Shameless Self Promotion Will Get You More Clients - ...Just don't get too crazy with it
I used to make my own business cards using this Avery paper. It took me some time to remember to put it in my printer the right way, but all in all, printing was a breeze and everything looked wonderful.
Writers: Let's Talk About How Your Career is Going
Do you have enough work to keep you busy?
Create a Website
Every writer needs a website, whether your current portfolio includes 1000 words or 1000 articles. You can create a free website on sites like WordPress or Blogger, and it's super easy. I've made a few sites myself and then bought the domains through Go Daddy. Go Daddy is not my favorite, and I've heard that other companies are much better. You might want to read a few reviews before you choose a host.
Your website should include the basics, such as your name and how much experience you have, as well as your rates and payment options. I think it's a good idea to include a picture of yourself because it shows potential clients that you're a real person and not some spambot hidden away in cyberspace, but this is just my personal opinion. Write your site the way you'd write your articles if you want to land projects that match your style. I've learned that many new clients spend quite a bit of time on my site before they hire me, and yours will probably do the same.
Apply for Every Writing Job That You Can Find
Never get too comfortable with one client or company. I know people who went from making $5000 a month to $20 a week at Demand Studios. It's still a decent company to work for, but not every section has work available at the moment. Keep yourself from ending up at the local food bank by applying for every gig you come across. You never know when one of them might run dry.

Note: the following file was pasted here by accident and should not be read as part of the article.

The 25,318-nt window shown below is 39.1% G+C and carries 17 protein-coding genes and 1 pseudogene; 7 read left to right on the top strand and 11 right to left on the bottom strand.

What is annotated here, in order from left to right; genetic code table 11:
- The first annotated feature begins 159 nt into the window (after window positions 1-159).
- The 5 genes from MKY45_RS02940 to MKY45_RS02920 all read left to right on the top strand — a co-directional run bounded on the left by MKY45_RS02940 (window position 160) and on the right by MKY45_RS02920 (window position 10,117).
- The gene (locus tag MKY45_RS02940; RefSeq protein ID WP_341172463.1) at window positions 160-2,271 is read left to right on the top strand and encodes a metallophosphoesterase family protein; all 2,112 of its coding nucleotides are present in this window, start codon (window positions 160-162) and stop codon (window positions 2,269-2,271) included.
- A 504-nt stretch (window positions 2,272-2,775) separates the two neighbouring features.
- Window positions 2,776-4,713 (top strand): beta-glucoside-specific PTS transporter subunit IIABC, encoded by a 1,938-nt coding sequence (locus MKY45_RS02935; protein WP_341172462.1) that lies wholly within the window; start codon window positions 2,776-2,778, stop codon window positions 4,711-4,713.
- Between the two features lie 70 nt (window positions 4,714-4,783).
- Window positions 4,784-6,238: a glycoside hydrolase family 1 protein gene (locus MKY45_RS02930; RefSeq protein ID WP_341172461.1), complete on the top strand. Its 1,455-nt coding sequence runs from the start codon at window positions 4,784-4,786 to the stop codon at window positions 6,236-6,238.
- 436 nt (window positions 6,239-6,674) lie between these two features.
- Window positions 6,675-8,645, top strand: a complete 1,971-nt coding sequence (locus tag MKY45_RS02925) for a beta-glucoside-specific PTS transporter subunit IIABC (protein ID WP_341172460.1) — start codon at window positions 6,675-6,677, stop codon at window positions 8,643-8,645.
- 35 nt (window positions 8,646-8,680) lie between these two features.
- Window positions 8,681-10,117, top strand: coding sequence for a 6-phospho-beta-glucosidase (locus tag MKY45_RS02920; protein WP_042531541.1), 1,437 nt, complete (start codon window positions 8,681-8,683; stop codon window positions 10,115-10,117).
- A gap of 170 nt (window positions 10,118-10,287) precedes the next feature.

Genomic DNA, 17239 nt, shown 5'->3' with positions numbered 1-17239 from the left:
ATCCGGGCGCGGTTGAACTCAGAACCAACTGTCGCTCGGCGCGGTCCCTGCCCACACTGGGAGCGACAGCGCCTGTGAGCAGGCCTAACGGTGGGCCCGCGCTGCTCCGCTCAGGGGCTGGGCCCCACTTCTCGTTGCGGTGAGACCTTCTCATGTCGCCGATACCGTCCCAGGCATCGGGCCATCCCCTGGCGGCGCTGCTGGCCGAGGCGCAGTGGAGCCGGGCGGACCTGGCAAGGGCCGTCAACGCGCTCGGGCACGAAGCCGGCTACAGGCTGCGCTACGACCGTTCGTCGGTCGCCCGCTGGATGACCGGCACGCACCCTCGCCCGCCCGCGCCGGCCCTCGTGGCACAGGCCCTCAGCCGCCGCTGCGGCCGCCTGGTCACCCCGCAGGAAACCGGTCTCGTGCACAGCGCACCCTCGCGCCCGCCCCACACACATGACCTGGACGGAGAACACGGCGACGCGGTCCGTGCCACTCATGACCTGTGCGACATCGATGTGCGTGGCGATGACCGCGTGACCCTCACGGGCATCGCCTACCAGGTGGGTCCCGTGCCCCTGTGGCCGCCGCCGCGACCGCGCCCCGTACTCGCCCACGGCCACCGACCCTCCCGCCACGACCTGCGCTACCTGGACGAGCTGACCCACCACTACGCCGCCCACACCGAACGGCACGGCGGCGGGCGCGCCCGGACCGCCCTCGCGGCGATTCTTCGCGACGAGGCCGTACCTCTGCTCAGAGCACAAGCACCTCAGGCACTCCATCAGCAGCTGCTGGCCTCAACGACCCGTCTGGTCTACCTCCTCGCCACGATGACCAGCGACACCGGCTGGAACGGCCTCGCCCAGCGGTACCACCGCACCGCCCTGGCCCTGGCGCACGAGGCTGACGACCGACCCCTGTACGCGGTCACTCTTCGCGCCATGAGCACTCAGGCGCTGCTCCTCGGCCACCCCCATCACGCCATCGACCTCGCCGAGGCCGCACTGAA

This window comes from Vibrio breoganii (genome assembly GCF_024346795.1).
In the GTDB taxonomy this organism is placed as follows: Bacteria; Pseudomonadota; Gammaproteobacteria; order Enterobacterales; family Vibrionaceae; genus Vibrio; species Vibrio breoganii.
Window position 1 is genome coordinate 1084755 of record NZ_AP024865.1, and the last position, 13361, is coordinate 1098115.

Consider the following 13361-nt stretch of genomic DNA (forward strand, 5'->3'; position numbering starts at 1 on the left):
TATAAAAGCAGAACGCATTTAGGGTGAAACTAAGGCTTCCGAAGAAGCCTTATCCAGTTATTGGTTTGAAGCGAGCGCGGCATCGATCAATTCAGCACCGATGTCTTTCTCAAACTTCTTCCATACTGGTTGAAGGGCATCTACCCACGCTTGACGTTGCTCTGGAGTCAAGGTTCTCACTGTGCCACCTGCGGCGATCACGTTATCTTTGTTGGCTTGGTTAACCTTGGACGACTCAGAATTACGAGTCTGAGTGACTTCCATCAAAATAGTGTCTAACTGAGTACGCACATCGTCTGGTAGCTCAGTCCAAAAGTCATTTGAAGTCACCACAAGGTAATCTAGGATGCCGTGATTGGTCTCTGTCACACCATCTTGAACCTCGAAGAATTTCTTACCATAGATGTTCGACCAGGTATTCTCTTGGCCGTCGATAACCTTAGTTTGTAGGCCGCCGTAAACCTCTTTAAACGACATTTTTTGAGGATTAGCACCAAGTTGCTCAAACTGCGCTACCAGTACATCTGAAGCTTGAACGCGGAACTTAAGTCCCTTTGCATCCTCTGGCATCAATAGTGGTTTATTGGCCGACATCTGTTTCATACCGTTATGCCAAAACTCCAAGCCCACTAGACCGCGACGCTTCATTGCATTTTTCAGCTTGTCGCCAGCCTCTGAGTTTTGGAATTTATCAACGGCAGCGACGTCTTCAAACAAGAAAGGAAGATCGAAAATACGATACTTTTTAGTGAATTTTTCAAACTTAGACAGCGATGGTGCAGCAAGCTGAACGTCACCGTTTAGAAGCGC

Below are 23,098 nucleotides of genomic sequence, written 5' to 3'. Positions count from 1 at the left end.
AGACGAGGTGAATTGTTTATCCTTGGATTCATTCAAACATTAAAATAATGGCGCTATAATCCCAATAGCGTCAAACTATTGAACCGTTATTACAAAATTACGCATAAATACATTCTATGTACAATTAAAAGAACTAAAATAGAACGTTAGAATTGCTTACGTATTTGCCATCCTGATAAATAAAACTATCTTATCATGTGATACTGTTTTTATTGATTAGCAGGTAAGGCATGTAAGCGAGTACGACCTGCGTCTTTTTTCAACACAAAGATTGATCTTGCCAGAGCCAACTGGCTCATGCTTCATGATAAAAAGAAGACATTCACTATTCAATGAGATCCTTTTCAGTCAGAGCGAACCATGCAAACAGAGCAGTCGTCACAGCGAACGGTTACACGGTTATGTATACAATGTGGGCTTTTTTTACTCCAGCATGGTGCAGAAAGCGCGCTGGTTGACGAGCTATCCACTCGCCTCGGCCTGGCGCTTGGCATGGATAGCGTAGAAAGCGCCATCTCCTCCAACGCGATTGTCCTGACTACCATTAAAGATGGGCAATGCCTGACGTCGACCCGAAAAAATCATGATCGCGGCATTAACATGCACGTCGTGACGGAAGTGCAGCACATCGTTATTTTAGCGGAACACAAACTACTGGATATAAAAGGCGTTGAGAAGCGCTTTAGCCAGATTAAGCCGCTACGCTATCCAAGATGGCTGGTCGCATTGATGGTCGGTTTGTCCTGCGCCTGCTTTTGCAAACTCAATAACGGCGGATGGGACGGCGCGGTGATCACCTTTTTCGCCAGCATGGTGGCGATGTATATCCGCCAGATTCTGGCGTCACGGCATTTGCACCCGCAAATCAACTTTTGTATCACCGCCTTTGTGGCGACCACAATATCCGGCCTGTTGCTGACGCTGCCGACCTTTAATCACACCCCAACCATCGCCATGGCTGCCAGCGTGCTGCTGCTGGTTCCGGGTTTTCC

Some sites have monthly minimums that you have to meet if you wish to continue working there. Pay close attention to the requirements for each writing website to ensure that you don't unexpectedly lose one of your gigs. Also, make sure that your resume and cover letter totally rock. Nobody will hire you if they don't.
Writing Books on Amazon
This book lists places where you can make money as a writer.
I haven't personally read this book, but I have several friends who swear by it. That's why I recommend it to new writers.
Earn big bucks as a freelance writer after reading this book.
Places Where I Work - Make Money With These Freelance Writing Jobs
CloudCrowd pays daily. It's awesome if you need cash fast for a bill or medical procedure. The admins are hilarious, and the workers are pretty cool, too.
If you're looking for more sites that let you earn residual income, try Bubblews. I've been paid by them multiple times.
- 50 Places Where Writers Can Find Work
This list is sold on Fiverr, but you can also sell your own stuff on Fiverr. I've made some extra cash over there.
The photo in the first paragraph can be found on Creative Commons at this location: https://flic.kr/p/gXe9BN